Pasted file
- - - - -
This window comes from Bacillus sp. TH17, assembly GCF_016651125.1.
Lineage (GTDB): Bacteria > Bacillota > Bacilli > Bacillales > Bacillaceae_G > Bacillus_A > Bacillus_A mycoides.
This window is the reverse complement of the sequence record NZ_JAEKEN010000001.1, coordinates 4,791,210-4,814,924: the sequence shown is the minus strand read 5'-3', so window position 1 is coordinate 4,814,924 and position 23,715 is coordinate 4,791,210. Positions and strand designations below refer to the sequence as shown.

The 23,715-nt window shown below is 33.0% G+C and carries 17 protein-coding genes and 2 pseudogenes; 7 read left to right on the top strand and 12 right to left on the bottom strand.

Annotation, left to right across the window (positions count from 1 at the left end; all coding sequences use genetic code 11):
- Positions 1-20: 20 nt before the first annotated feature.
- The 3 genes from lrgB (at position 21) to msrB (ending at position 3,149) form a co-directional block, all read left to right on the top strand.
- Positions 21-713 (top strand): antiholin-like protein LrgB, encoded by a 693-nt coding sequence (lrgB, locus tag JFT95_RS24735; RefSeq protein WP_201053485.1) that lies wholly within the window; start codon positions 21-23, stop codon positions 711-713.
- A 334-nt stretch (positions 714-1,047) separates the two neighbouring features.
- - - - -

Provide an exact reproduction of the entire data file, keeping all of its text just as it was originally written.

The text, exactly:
This window comes from Bacillus sp. TH17, assembly GCF_016651125.1.
Lineage (GTDB): Bacteria > Bacillota > Bacilli > Bacillales > Bacillaceae_G > Bacillus_A > Bacillus_A mycoides.
This window is the reverse complement of the sequence record NZ_JAEKEN010000001.1, coordinates 4,791,210-4,814,924: the sequence shown is the minus strand read 5'-3', so window position 1 is coordinate 4,814,924 and position 23,715 is coordinate 4,791,210. Positions and strand designations below refer to the sequence as shown.

The 23,715-nt window shown below is 33.0% G+C and carries 17 protein-coding genes and 2 pseudogenes; 7 read left to right on the top strand and 12 right to left on the bottom strand.

Annotation, left to right across the window (positions count from 1 at the left end; all coding sequences use genetic code 11):
- Positions 1-20: 20 nt before the first annotated feature.
- The 3 genes from lrgB (at position 21) to msrB (ending at position 3,149) form a co-directional block, all read left to right on the top strand.
- Positions 21-713 (top strand): antiholin-like protein LrgB, encoded by a 693-nt coding sequence (lrgB, locus tag JFT95_RS24735; RefSeq protein WP_201053485.1) that lies wholly within the window; start codon positions 21-23, stop codon positions 711-713.
- A 334-nt stretch (positions 714-1,047) separates the two neighbouring features.